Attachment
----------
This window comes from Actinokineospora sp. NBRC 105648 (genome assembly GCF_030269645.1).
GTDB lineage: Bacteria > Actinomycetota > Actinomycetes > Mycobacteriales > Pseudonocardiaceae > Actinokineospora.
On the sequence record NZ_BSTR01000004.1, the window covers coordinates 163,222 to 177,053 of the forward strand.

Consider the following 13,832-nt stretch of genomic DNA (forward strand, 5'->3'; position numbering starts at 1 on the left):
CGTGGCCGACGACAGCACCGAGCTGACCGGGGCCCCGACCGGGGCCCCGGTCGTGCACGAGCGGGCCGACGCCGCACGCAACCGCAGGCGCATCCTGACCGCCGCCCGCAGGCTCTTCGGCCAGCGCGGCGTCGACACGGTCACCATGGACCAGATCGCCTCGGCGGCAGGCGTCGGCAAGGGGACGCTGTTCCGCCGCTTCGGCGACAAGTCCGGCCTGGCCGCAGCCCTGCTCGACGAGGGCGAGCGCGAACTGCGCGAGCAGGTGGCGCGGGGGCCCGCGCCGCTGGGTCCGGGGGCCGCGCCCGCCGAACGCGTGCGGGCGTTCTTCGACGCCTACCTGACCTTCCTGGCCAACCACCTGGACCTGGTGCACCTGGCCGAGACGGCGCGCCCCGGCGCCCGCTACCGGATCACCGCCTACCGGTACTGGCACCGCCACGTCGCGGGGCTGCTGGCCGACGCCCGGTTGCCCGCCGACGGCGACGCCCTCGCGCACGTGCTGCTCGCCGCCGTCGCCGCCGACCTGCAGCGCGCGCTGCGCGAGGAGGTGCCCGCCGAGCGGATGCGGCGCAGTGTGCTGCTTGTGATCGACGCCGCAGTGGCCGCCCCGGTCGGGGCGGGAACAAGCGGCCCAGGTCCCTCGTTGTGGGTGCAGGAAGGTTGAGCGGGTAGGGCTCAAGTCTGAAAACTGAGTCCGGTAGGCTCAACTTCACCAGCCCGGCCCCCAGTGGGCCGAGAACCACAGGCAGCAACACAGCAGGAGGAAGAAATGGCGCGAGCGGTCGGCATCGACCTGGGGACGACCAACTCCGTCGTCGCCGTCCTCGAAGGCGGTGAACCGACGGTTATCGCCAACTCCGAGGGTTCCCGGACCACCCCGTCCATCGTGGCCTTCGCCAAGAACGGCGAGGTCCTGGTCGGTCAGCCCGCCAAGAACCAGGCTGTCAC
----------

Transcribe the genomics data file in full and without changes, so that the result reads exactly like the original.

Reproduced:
This window comes from Actinokineospora sp. NBRC 105648 (genome assembly GCF_030269645.1).
GTDB lineage: Bacteria > Actinomycetota > Actinomycetes > Mycobacteriales > Pseudonocardiaceae > Actinokineospora.
On the sequence record NZ_BSTR01000004.1, the window covers coordinates 163,222 to 177,053 of the forward strand.

Consider the following 13,832-nt stretch of genomic DNA (forward strand, 5'->3'; position numbering starts at 1 on the left):
CGTGGCCGACGACAGCACCGAGCTGACCGGGGCCCCGACCGGGGCCCCGGTCGTGCACGAGCGGGCCGACGCCGCACGCAACCGCAGGCGCATCCTGACCGCCGCCCGCAGGCTCTTCGGCCAGCGCGGCGTCGACACGGTCACCATGGACCAGATCGCCTCGGCGGCAGGCGTCGGCAAGGGGACGCTGTTCCGCCGCTTCGGCGACAAGTCCGGCCTGGCCGCAGCCCTGCTCGACGAGGGCGAGCGCGAACTGCGCGAGCAGGTGGCGCGGGGGCCCGCGCCGCTGGGTCCGGGGGCCGCGCCCGCCGAACGCGTGCGGGCGTTCTTCGACGCCTACCTGACCTTCCTGGCCAACCACCTGGACCTGGTGCACCTGGCCGAGACGGCGCGCCCCGGCGCCCGCTACCGGATCACCGCCTACCGGTACTGGCACCGCCACGTCGCGGGGCTGCTGGCCGACGCCCGGTTGCCCGCCGACGGCGACGCCCTCGCGCACGTGCTGCTCGCCGCCGTCGCCGCCGACCTGCAGCGCGCGCTGCGCGAGGAGGTGCCCGCCGAGCGGATGCGGCGCAGTGTGCTGCTTGTGATCGACGCCGCAGTGGCCGCCCCGGTCGGGGCGGGAACAAGCGGCCCAGGTCCCTCGTTGTGGGTGCAGGAAGGTTGAGCGGGTAGGGCTCAAGTCTGAAAACTGAGTCCGGTAGGCTCAACTTCACCAGCCCGGCCCCCAGTGGGCCGAGAACCACAGGCAGCAACACAGCAGGAGGAAGAAATGGCGCGAGCGGTCGGCATCGACCTGGGGACGACCAACTCCGTCGTCGCCGTCCTCGAAGGCGGTGAACCGACGGTTATCGCCAACTCCGAGGGTTCCCGGACCACCCCGTCCATCGTGGCCTTCGCCAAGAACGGCGAGGTCCTGGTCGGTCAGCCCGCCAAGAACCAGGCTGTCAC